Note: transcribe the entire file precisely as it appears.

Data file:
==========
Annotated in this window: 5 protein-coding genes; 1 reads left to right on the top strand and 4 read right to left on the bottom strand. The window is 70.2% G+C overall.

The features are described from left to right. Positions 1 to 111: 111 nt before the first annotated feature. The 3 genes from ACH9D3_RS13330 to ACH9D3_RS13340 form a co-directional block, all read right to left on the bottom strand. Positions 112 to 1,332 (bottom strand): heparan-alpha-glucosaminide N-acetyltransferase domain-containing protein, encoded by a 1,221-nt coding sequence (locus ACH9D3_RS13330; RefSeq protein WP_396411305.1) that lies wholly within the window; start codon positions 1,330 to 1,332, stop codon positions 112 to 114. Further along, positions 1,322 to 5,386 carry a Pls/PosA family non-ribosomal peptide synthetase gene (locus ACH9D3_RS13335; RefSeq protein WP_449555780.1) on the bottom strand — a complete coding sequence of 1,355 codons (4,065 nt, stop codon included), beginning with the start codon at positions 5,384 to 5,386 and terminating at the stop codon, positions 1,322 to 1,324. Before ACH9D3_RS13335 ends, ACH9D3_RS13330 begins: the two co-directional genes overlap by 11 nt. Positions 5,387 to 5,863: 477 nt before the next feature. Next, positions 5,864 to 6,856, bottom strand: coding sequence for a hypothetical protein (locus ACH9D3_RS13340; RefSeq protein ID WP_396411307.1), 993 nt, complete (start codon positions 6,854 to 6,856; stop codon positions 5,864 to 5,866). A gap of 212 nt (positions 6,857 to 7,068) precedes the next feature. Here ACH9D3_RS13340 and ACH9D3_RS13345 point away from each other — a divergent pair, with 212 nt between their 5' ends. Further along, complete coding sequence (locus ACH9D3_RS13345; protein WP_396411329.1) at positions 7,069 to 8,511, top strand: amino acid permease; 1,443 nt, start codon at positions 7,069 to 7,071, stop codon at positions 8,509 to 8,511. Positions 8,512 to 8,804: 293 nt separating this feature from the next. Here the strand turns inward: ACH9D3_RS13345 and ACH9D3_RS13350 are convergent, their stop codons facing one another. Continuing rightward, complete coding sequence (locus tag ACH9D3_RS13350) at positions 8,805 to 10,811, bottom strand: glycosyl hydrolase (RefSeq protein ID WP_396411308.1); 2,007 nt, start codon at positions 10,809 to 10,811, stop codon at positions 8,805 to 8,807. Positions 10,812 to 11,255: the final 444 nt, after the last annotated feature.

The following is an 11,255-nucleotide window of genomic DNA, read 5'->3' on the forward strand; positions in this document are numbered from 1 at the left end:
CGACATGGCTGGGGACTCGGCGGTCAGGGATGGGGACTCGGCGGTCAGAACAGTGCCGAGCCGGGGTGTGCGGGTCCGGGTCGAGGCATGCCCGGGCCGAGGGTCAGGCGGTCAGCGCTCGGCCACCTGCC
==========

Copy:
Annotated in this window: 5 protein-coding genes; 1 reads left to right on the top strand and 4 read right to left on the bottom strand. The window is 70.2% G+C overall.

The features are described from left to right. Positions 1 to 111: 111 nt before the first annotated feature. The 3 genes from ACH9D3_RS13330 to ACH9D3_RS13340 form a co-directional block, all read right to left on the bottom strand. Positions 112 to 1,332 (bottom strand): heparan-alpha-glucosaminide N-acetyltransferase domain-containing protein, encoded by a 1,221-nt coding sequence (locus ACH9D3_RS13330; RefSeq protein WP_396411305.1) that lies wholly within the window; start codon positions 1,330 to 1,332, stop codon positions 112 to 114. Further along, positions 1,322 to 5,386 carry a Pls/PosA family non-ribosomal peptide synthetase gene (locus ACH9D3_RS13335; RefSeq protein WP_449555780.1) on the bottom strand — a complete coding sequence of 1,355 codons (4,065 nt, stop codon included), beginning with the start codon at positions 5,384 to 5,386 and terminating at the stop codon, positions 1,322 to 1,324. Before ACH9D3_RS13335 ends, ACH9D3_RS13330 begins: the two co-directional genes overlap by 11 nt. Positions 5,387 to 5,863: 477 nt before the next feature. Next, positions 5,864 to 6,856, bottom strand: coding sequence for a hypothetical protein (locus ACH9D3_RS13340; RefSeq protein ID WP_396411307.1), 993 nt, complete (start codon positions 6,854 to 6,856; stop codon positions 5,864 to 5,866). A gap of 212 nt (positions 6,857 to 7,068) precedes the next feature. Here ACH9D3_RS13340 and ACH9D3_RS13345 point away from each other — a divergent pair, with 212 nt between their 5' ends. Further along, complete coding sequence (locus ACH9D3_RS13345; protein WP_396411329.1) at positions 7,069 to 8,511, top strand: amino acid permease; 1,443 nt, start codon at positions 7,069 to 7,071, stop codon at positions 8,509 to 8,511. Positions 8,512 to 8,804: 293 nt separating this feature from the next. Here the strand turns inward: ACH9D3_RS13345 and ACH9D3_RS13350 are convergent, their stop codons facing one another. Continuing rightward, complete coding sequence (locus tag ACH9D3_RS13350) at positions 8,805 to 10,811, bottom strand: glycosyl hydrolase (RefSeq protein ID WP_396411308.1); 2,007 nt, start codon at positions 10,809 to 10,811, stop codon at positions 8,805 to 8,807. Positions 10,812 to 11,255: the final 444 nt, after the last annotated feature.

The following is an 11,255-nucleotide window of genomic DNA, read 5'->3' on the forward strand; positions in this document are numbered from 1 at the left end:
CGACATGGCTGGGGACTCGGCGGTCAGGGATGGGGACTCGGCGGTCAGAACAGTGCCGAGCCGGGGTGTGCGGGTCCGGGTCGAGGCATGCCCGGGCCGAGGGTCAGGCGGTCAGCGCTCGGCCACCTGCC